“We’re closed on Mondays,” said Go Fish De Anza Manager Momo Nguyen, “But we also have three other locations, which is kind of cool, because they’re not closed on the days that we’re closed. So, we just send [leftover food]over to them and in any case, our employees end up buying whatever is left over for much cheaper [compared to what our customers pay].”

Due to the longevity of their ingredients, including salt, tamari, serranos and green onions, Go Fish ends up throwing away a mere pound per month of the toppings that have spoiled and 10 to 15 pounds of the unusable parts of the fish, like the skin, bones and head.

To Shriya Reddy, a senior who works at Boudin SF on Stevens Creek Blvd, customers do their fair share in preventing food waste. However, one of Boudin’s signature soup add-ons, the bread bowl, is one of the food items that people tend to throw away.

“Usually I find that it’s more napkins than food left on plates that’s thrown away,” Reddy said. “I almost never throw out sandwiches or salad because either people finish it or they take it to-go. When it comes to bread bowls, a lot people order them with their soup, but they leave a lot of it behind. They tend to eat insides of the bread and the separated piece with their soup, but leave the crust of the bowl behind.”

Similar to Boudin SF, Rio Adobe is a traditional dine-in restaurant that finds that encouraging the use of biodegradable food containers greatly decreases food waste. The Mexican chain restaurant is a certified Green Business by Santa Clara County, a certification which guarantees that a business takes extra measures to remain environmentally friendly, such as conserving energy and water and using non-toxic cleaning cleaners. To get certified, a business must prove that they fulfill all the requirements and be evaluated. Rio Adobe is aware of how much waste it produces and its manager Jim Cargill is always looking for ways to reduce and save resources.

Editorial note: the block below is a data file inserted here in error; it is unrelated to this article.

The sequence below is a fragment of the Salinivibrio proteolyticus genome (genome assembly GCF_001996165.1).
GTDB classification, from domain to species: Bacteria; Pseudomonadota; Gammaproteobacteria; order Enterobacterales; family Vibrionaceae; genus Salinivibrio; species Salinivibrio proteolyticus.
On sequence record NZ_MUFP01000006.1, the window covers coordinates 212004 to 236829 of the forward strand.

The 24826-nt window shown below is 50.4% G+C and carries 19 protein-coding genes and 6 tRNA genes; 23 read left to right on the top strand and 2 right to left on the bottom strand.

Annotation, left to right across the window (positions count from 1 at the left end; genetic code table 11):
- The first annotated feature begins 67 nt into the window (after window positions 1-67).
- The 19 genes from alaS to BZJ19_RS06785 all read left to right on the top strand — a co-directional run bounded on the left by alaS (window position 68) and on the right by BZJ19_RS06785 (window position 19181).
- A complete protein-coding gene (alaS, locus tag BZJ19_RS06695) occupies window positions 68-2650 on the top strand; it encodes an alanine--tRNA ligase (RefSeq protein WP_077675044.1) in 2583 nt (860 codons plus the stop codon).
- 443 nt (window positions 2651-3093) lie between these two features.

“I’ve designed the menu so that there’s no waste at the end of the day,” Cargill said. “We downcook, or stop cooking vast quantities of food, and we chill it out at the end of the day, and a lot of the food that would be left over on the cooking line can be reheated and used successfully the next day.”

Cargill uses what he calls “menu engineering”: downsizing portions based on past records of food wastage and times when the restaurant is the busiest to determine how much food to prepare each day. If food is not consumed, it is thrown with all other food scraps, to-go boxes, napkins and paper bags in the compost, which are thrown out with two regular dumpsters a week instead of five dumpsters. However, Cargill prioritizes reusing or donating food over composting.

“When we do catered events and we have leftover stuff, there’s a couple of shelters downtown that we call,” Cargill said. “Unfortunately, the health department is pretty strict about that. I would never take food that I wouldn’t eat myself. I just know it’s going to go to waste and it’s a shame.”

It is difficult to eradicate food wastage completely, but measures can be taken to minimize it. The creative approaches taken by Go Poke, Boudin, Rio Adobe and even the Lynbrook cafeteria help minimize food waste and its impact on our society.

About the Contributors
Hatim Saifee, Web Editor

Hatim is a senior at Lynbrook. He came to the States in August 2016, so he's learning many new things here. He works part-time at Starbucks and loves getting...

Enzo Cabaltica, Writer

Enzo is a junior who is grateful to be part of the Epic staff this year. This year, he hopes get to know the staff, improve his writing skills and become...

Jonathan Ye, Writer

Jonathan is senior. He enjoys listening to music, hanging with friends, and playing any type of sport. He hopes that in the future, he can travel to all...

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Preventing food waste with fresh solutions